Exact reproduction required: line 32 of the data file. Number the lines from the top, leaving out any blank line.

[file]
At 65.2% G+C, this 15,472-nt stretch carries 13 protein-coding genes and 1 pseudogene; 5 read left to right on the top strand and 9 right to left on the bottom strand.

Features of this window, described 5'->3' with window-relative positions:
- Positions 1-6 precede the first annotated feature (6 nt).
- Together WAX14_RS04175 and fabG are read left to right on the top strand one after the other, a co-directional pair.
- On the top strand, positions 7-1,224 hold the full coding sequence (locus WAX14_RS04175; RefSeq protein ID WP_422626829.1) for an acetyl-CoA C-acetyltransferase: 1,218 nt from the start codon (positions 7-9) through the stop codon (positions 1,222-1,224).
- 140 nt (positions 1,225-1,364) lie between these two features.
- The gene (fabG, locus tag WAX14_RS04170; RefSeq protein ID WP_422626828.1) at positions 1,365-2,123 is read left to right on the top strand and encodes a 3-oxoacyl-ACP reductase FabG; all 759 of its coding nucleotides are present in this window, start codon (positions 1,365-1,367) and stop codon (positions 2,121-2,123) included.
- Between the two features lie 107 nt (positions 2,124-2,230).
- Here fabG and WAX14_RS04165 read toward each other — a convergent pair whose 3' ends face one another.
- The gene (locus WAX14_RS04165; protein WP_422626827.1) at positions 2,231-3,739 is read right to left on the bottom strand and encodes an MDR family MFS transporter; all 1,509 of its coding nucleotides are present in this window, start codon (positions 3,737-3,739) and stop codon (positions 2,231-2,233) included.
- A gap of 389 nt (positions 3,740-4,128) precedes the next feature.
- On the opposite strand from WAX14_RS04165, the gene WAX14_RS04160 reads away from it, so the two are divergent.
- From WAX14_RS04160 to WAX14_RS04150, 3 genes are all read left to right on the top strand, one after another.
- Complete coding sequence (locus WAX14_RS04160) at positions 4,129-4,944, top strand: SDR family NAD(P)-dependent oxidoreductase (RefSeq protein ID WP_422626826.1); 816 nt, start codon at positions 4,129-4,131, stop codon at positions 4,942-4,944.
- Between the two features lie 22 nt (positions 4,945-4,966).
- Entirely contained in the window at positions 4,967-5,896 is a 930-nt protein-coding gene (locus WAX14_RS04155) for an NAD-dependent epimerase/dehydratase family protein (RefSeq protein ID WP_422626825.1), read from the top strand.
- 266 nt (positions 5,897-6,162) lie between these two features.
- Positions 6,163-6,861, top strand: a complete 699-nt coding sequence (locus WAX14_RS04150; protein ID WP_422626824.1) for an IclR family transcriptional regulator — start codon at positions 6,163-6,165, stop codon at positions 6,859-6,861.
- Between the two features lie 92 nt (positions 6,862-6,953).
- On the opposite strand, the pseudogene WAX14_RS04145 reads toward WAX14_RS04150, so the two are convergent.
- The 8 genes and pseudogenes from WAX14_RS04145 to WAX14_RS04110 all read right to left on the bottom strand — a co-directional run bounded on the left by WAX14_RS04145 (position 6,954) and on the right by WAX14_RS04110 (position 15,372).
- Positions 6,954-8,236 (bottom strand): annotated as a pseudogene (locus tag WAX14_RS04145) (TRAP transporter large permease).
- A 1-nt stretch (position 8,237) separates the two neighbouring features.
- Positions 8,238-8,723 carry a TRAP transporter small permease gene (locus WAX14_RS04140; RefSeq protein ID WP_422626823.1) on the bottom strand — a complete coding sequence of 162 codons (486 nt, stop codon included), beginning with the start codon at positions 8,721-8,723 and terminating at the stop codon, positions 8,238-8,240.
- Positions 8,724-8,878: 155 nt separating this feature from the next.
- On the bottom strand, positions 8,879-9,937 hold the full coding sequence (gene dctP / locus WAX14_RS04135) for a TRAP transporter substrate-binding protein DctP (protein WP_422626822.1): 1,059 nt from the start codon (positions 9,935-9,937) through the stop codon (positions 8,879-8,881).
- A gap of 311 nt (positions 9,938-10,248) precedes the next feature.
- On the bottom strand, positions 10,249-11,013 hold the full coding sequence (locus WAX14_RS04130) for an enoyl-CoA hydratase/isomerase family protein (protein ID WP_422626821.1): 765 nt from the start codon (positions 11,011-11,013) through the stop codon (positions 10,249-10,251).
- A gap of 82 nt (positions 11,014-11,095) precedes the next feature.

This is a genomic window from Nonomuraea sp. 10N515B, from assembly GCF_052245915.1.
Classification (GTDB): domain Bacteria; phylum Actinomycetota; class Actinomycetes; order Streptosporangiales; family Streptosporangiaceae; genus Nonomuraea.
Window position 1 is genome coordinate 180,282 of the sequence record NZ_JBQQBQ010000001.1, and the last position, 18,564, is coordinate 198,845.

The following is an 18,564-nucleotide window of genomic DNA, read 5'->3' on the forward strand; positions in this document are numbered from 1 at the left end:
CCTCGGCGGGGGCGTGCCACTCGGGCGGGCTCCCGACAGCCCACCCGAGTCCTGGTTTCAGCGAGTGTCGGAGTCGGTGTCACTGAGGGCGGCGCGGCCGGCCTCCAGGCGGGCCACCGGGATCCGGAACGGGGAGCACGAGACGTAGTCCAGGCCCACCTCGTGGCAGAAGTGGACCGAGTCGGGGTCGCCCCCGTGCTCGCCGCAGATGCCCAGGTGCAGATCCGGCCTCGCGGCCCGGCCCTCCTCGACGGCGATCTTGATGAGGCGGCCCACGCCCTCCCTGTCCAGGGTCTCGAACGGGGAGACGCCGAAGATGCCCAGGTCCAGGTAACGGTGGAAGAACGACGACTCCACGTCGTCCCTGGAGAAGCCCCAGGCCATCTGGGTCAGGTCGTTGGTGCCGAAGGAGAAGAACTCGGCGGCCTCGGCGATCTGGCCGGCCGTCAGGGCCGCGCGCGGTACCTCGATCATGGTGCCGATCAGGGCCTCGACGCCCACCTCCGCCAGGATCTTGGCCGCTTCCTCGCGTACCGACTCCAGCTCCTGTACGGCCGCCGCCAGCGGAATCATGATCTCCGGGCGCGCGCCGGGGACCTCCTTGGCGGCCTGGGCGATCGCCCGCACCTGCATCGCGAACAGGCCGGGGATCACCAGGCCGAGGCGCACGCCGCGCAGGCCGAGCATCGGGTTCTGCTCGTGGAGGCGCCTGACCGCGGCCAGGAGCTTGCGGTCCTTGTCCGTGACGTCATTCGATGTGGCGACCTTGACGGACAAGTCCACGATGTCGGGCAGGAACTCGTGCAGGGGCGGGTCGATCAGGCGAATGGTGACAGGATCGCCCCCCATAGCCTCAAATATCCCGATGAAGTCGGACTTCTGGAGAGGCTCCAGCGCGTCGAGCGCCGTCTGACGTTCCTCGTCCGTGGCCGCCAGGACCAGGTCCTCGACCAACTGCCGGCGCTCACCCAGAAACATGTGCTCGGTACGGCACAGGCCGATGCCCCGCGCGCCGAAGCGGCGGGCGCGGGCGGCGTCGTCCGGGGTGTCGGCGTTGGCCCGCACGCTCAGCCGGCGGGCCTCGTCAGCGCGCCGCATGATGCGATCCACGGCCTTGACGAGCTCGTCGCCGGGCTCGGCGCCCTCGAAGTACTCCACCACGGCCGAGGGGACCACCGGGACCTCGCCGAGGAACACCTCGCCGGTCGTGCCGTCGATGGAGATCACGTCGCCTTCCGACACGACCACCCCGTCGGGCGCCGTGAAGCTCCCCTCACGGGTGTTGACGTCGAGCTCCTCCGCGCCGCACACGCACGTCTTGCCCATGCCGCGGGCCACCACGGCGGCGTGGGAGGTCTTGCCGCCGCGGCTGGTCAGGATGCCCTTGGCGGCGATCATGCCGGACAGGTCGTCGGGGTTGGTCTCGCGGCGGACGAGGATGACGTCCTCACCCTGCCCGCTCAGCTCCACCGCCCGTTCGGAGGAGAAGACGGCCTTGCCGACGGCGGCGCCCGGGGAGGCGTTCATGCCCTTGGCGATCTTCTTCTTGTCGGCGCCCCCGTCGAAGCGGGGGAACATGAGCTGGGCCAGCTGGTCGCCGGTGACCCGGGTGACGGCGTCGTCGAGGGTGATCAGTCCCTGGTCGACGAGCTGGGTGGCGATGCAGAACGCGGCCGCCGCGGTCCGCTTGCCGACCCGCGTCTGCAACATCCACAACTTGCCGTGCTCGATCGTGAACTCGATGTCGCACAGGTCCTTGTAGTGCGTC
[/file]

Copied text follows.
Window position 1 is genome coordinate 180,282 of the sequence record NZ_JBQQBQ010000001.1, and the last position, 18,564, is coordinate 198,845.